David Lauderdale

Wordsmith finds art in getting to the heart

Norm Levy of Hilton Head Island says he's still in the wonderment stage of social media.

Levy writes light verse, much of it keying off headlines of the day. He posts it on his website. And he zips it out on Twitter, where in a few months he's gained 600 followers.

So when his wife, Joan, handed him one of our recent headlines -- "Is Twitter the future of diplomacy?" -- Levy crafted two lines of verse to fit Twitter's 140-character limit:

The fate of the world in a Twitter release:

"We declare war." Or "Let's live in peace."

Within an hour, the verse had been shared with news outlets that posted the story online. One reader was intrigued enough to click into Levy's website. And The Associated Press bureau chief in Stockholm who wrote the story also had received Levy's take on it and bounced it around the globe again by "retweeting" it.

Levy, at 80, looks out his window at the lush Lowcountry he's called home for seven years and marvels: "Those dynamics are astonishing. There's a great amount of wonder in that."

Levy knows the power of a few, well-chosen words. In 42 years with Procter & Gamble, where he retired as director of advertising development for the world's largest advertiser, he homed in on message like the ancient Greeks wrote epigrams. He helped the Jif peanut butter brand rocket to the top on the power of six syllables: "Choosy mothers choose Jif."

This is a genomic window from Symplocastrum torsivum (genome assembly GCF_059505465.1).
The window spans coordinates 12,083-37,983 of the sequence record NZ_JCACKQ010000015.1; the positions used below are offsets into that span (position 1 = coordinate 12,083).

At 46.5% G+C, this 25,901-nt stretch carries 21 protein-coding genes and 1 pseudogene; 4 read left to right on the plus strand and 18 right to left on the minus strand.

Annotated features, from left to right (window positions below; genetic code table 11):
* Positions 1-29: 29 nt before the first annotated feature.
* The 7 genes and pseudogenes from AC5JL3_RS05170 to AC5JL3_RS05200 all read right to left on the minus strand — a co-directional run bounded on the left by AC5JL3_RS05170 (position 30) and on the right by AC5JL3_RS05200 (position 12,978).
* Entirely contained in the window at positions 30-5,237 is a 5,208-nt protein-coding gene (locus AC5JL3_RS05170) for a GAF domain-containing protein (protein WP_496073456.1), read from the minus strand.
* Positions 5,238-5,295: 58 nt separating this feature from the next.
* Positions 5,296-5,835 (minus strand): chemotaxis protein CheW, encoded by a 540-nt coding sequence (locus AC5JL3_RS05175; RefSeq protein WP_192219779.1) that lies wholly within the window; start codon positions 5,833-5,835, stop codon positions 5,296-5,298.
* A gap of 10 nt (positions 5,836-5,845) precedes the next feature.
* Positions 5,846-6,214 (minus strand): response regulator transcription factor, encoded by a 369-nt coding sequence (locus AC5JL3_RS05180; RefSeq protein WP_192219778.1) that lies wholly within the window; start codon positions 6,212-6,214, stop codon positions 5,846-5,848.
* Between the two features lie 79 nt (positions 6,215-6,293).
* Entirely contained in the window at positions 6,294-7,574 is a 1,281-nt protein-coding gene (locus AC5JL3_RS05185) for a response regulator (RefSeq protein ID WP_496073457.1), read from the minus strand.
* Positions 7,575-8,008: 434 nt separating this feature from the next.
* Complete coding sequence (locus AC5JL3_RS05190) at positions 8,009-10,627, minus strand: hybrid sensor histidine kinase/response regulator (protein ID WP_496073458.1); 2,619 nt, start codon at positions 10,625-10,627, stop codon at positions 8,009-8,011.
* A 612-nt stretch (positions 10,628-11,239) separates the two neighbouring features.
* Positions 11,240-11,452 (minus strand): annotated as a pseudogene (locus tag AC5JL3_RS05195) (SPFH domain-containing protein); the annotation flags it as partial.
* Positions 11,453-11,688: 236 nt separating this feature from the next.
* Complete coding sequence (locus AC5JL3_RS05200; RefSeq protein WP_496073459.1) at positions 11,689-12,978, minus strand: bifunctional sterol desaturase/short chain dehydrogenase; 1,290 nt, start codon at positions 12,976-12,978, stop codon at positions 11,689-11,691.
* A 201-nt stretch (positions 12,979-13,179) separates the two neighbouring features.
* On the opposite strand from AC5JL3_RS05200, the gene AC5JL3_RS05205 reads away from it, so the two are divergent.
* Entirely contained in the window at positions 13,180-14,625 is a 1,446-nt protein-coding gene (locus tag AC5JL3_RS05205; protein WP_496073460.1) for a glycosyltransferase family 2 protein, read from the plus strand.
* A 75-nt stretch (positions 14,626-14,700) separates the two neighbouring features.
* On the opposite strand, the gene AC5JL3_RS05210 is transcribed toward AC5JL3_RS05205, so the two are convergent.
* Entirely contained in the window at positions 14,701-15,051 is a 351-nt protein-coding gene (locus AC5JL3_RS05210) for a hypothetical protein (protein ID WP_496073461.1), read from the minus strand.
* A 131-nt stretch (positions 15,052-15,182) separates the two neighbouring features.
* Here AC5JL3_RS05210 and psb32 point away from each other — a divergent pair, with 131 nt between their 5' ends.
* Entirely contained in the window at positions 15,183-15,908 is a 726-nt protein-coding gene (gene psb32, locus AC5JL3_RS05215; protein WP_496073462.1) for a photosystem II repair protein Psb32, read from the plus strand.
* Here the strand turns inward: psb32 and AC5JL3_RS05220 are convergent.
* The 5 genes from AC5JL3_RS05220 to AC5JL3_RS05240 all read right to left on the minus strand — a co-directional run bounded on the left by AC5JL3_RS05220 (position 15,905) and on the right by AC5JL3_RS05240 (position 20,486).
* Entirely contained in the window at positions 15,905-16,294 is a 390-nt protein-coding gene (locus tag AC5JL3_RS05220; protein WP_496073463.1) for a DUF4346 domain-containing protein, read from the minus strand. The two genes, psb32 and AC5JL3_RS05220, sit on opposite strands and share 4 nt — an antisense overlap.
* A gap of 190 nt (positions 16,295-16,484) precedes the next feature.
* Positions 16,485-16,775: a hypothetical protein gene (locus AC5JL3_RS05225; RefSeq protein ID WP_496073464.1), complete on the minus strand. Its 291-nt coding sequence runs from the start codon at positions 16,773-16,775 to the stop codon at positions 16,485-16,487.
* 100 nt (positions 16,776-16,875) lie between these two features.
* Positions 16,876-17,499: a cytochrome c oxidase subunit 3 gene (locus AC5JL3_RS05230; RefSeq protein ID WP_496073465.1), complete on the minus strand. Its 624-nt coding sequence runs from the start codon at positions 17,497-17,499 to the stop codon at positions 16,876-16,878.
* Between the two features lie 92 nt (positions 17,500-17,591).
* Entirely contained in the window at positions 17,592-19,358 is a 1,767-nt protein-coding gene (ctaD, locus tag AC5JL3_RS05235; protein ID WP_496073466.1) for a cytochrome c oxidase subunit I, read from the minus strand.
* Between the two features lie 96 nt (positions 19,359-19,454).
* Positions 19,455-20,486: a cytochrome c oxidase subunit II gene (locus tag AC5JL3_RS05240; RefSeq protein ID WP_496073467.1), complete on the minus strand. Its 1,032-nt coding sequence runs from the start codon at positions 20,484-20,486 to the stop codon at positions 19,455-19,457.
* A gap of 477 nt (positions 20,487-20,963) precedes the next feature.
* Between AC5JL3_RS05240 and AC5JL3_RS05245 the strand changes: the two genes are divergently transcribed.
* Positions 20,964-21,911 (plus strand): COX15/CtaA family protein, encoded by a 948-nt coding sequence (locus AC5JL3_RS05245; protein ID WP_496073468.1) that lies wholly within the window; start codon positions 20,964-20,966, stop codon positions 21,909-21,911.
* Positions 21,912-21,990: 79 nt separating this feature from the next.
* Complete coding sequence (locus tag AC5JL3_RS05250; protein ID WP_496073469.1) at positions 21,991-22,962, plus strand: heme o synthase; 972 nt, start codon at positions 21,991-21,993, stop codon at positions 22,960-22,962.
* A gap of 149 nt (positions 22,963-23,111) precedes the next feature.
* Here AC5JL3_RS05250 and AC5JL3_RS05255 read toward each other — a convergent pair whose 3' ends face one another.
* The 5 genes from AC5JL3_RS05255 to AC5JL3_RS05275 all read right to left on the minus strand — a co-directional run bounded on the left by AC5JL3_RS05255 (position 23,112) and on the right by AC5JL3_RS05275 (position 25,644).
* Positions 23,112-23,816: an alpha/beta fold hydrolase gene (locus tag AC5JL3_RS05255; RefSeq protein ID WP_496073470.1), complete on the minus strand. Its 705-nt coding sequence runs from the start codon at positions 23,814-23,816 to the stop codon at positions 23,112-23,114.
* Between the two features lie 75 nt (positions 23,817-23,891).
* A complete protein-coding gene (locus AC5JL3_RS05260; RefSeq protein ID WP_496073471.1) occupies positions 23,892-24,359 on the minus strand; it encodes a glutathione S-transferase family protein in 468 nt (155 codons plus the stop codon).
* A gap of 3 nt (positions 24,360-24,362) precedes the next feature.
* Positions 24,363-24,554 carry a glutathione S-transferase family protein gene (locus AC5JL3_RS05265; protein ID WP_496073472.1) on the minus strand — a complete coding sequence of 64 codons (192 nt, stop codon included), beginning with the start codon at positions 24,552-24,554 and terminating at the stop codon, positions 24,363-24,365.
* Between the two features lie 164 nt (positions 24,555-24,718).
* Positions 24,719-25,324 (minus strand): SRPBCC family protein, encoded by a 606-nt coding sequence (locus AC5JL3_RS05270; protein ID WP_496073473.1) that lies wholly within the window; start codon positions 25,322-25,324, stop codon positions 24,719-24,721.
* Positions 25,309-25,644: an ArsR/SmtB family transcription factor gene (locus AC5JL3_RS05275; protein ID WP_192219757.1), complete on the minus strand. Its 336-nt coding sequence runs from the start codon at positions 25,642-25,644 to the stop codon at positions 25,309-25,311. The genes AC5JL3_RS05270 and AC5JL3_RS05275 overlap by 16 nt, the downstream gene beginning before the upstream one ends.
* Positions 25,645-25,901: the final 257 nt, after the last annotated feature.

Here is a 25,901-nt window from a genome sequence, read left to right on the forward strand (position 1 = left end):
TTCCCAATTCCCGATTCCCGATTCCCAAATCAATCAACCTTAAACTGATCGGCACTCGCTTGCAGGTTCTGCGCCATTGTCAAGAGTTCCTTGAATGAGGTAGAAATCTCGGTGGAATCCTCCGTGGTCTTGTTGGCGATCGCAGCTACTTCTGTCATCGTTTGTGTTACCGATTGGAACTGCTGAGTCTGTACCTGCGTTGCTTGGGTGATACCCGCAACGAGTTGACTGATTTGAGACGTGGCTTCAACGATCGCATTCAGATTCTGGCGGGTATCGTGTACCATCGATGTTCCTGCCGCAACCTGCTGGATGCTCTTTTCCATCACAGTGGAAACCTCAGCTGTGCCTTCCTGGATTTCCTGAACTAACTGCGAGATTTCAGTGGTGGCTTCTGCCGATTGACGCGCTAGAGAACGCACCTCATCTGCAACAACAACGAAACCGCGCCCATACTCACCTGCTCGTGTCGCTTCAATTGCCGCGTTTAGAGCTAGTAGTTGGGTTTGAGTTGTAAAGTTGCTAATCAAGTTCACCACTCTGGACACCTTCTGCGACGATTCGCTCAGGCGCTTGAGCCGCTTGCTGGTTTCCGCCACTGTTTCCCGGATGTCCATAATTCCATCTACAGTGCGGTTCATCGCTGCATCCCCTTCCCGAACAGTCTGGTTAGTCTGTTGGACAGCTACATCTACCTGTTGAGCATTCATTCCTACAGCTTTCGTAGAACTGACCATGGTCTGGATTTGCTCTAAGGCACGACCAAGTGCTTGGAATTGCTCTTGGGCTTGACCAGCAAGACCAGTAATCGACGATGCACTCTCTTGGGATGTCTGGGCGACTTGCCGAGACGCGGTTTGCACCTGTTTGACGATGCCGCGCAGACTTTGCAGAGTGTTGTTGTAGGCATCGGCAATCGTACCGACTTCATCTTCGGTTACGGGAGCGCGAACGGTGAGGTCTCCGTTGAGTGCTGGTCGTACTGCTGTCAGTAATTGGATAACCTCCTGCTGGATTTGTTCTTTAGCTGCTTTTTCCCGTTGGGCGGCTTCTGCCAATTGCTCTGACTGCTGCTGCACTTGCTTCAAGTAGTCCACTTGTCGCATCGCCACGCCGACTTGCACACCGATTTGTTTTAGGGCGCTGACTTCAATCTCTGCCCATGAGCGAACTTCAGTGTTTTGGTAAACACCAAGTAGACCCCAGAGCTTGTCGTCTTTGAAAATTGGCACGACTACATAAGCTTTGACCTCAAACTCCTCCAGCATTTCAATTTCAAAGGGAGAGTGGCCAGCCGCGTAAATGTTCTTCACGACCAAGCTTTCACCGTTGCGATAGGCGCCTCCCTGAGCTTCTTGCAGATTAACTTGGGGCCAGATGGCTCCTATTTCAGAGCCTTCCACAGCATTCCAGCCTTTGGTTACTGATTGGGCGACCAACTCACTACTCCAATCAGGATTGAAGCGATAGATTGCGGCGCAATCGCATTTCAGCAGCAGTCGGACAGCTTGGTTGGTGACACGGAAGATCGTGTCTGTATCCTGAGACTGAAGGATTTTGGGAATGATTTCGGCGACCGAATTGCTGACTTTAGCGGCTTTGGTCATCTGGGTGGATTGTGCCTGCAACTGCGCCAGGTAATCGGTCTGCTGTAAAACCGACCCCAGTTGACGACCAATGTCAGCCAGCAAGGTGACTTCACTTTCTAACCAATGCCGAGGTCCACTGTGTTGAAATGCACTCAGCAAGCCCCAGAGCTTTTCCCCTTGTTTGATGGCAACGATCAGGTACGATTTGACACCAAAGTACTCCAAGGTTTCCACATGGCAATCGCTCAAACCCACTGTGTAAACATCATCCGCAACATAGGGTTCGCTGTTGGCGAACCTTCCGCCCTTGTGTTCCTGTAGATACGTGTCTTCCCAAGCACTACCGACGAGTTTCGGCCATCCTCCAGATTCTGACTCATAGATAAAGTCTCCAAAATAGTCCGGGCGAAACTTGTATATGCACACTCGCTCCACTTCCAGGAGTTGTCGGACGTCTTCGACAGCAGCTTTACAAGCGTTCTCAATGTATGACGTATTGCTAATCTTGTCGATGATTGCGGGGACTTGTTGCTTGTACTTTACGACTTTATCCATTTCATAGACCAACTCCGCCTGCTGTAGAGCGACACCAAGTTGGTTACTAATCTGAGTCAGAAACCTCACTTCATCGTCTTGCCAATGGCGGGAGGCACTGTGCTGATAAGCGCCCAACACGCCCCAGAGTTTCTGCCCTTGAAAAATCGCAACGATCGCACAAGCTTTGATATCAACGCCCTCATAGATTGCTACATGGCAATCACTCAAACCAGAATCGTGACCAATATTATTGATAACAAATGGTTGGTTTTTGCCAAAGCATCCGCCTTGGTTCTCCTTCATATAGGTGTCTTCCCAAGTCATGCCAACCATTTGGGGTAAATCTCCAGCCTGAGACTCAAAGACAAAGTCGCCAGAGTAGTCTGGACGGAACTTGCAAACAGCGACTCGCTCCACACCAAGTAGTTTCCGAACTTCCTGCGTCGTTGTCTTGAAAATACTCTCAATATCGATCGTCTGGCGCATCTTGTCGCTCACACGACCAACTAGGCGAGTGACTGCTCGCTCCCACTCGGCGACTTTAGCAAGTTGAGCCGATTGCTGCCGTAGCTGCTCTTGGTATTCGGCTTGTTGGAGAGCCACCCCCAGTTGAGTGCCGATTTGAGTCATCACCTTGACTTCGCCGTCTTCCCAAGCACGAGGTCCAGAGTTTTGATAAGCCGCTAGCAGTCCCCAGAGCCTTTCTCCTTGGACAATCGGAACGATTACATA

Early in his career, television overtook print in advertising volume, and suddenly the message had to be chiseled to 120 words or less. Does "Tide's in, dirt's out" ring a bell? It certainly rang a lot of cash registers.

Levy, something of a postcard in a world of letters, finds comfort in Twitter. He responded when I wrote about how our newspaper is using many platforms to spread local news. To Levy, and millions more, short verse can be art. He remains a member of the Literary Club of Cincinnati, and regularly reads his light verse where Ralph Waldo Emerson and Robert Frost once presented to its exclusive membership. In the Lowcountry, Levy leads the monthly open-mic night for the Island Writers' Network. Last year, his book, "Rhymes For Our Times (Slews on the News)," was published by Salt Marsh Cottage Books of Bluffton. He teaches a course in light verse at Lifelong Learning of Hilton Head. In it, he documents mankind's long-running love affair with meter, rhyme, rhythm and the inner child.

Yes, he fears that Twitter chirps for attention in a world where communication is too fragmented for society's own good.

But he expresses its wonder in a recent tweet:

Twitter, the very best part of it,

Insists you get to the HEART of it.

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